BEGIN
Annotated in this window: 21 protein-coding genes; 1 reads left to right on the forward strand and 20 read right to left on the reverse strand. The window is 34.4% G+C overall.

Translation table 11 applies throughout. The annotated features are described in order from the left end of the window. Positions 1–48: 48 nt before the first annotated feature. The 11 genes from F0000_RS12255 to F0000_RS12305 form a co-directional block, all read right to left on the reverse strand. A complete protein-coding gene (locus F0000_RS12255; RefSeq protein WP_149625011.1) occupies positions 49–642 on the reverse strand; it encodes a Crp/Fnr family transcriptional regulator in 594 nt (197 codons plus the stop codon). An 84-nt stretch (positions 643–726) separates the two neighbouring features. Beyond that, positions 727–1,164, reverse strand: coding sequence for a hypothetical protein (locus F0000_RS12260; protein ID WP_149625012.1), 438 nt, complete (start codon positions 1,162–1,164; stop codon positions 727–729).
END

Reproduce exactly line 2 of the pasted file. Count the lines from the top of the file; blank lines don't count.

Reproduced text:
Translation table 11 applies throughout. The annotated features are described in order from the left end of the window. Positions 1–48: 48 nt before the first annotated feature. The 11 genes from F0000_RS12255 to F0000_RS12305 form a co-directional block, all read right to left on the reverse strand. A complete protein-coding gene (locus F0000_RS12255; RefSeq protein WP_149625011.1) occupies positions 49–642 on the reverse strand; it encodes a Crp/Fnr family transcriptional regulator in 594 nt (197 codons plus the stop codon). An 84-nt stretch (positions 643–726) separates the two neighbouring features. Beyond that, positions 727–1,164, reverse strand: coding sequence for a hypothetical protein (locus F0000_RS12260; protein ID WP_149625012.1), 438 nt, complete (start codon positions 1,162–1,164; stop codon positions 727–729).